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COVID-19: Frustration & Contracts of Employment



Introduction


Ramifications of an unfair dismissal claim can be far-reaching and in some cases, catastrophic to business. In Malaysia, some 100 Malindo Airways staff have reportedly filed a representation with the Industrial Relations Department for unfair dismissal after their contracts were prematurely terminated during the movement control order (MCO). Under Section 20 of the Industrial Relations Act 1967, an employee who is dismissed or who considers their dismissal to be without just cause or excuse may file a written representation to the director-general of industrial relations within 60 days of the date of their termination or during the period of their notice of dismissal.


Courts are generally reluctant to find that an employment contract has been frustrated, largely because the doctrine allows employers to sidestep statutory protections afforded to employees. Nevertheless, unprecedented times call for unprecedented measures, and frustration may become a useful tool in certain employers’ fight against the disruption caused by the COVID-19 pandemic. A key question is whether an employer can rely on the doctrine of frustration in the absence of a force majeure clause in the employment contract. In this article, the author will focus on Malaysian jurisprudence in this regard.


What is the Force Majeure clause?


A force majeure clause expressly anticipates that there may be a supervening event beyond the control of the parties, which might affect the performance of a contract. This could be a change of factual circumstances such as a pandemic causing staff to be ill and unable to work or a legal change such as the government’s guidance on isolation, social distancing and shielding.


A typical force majeure clause may be worded as follows:


“A party to this contract shall not be liable for any losses and damages caused by any delay or for the consequences of any delay in performing any of its obligations under this contract if such delay is due to any acts of god, strikes, fire, pandemics, riot, strikes, lockouts or by any other causes which are beyond its reasonable control, and it shall be entitled to a reasonable extension of the time for performing such obligations.”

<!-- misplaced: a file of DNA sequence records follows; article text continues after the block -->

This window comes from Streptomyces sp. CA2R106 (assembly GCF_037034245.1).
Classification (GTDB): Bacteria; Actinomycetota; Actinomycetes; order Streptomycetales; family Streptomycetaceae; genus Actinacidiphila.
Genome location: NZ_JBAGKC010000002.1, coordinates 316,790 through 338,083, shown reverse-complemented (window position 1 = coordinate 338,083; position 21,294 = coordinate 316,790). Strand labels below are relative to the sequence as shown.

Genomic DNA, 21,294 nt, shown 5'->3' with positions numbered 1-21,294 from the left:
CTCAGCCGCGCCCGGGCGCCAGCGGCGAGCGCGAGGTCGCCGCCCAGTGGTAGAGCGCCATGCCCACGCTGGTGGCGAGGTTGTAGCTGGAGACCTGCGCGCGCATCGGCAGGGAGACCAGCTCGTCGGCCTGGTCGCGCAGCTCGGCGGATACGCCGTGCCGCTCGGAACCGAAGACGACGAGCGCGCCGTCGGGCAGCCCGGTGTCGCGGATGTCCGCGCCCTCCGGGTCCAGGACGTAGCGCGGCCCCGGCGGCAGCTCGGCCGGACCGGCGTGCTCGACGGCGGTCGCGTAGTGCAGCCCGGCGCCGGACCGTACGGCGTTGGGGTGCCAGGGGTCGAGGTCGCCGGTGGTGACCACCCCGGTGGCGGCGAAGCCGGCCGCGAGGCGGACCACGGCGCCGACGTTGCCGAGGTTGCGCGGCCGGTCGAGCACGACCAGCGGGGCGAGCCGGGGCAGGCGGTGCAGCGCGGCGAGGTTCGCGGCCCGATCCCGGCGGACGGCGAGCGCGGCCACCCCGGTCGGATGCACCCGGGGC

It is rare for a force majeure clause to be drafted into a contract of employment but not impossible. Therefore, careful consideration of the contract and any associated incorporated (or other) documents should be undertaken. It is more common in commercial contracts to include epidemic or pandemic also. It is very unusual to see these clauses in employment contracts unless the employee is senior in the organisation. Such clauses often require notice to be given by the other party as soon as possible of the difficulty or impossibility of performing the contract.


What is the doctrine of frustration?


Employers would want to rely on common law doctrine of frustration as there is no dismissal in law when the employment contract has been frustrated as decided in Raj Joseph Appadorai v Linde Malaysia Sdn Bhd [2019] 2 ILR 449. In the absence of a force majeure clause in the employment contract, the affected party may have the option to rely on the doctrine of frustration. In comparison with force majeure where it is an agreement as to how outstanding obligations should be resolved upon the onset of a foreseeable event, the doctrine of frustration concerns the treatment of contractual obligations from the onset of an unforeseeable event (see Glahe International Expo AG v ACS Computer Pte Ltd [1999] 2 SLR 620).


The doctrine of frustration is embodied in Section 57 of the Contracts Act 1950 where a change in circumstances has rendered the contract impossible to perform. Specifically, section 57(2) of the Contracts Act 1950 states, "[a] contract to do an act which, after the contract is made, becomes impossible, or by reason of some event which the promisor could not prevent, unlawful, becomes void when the act becomes impossible or unlawful."


The doctrine of frustration has a similar effect as a force majeure clause, in the sense that it relieves a party from his contractual obligations if an intervening event has disrupted the continued performance of the contract. However, the Courts are generally reluctant to disturb the bargain between the parties and thus, circumstances resulting in the frustration of a contract are narrowly construed. The Federal Court in Pacific Forest Industries Sdn Bhd & Anor v Lin Wen-Chih & Anor [2009] 6 MLJ 293 held that a contract is not frustrated merely because its performance has been rendered more difficult to perform.


When a contract is frustrated, it ends automatically, by operation of law and is rendered a nullity, thus discharging the parties from further obligations under it. The parties cannot elect to keep it alive. There is neither a dismissal on the part of the employer or a resignation on the part of the employee. Accordingly, the employee: a) cannot claim unfair dismissal; b) is not entitled to any notice or payment in lieu. This consequence is more drastic as compared to a force majeure event, which only suspends the performance of the contract for the period that the event subsists, unless the contract provides for automatic termination or is terminated by the counterparty exercising its right to do so under the contract.


Can an employer rely on the doctrine of frustration?


The elements in determining whether a contract has been frustrated was set out by the case of Guan Aik Moh (KL) Sdn Bhd & Anor v Selangor Properties Bhd [2007] 4 MLJ 695: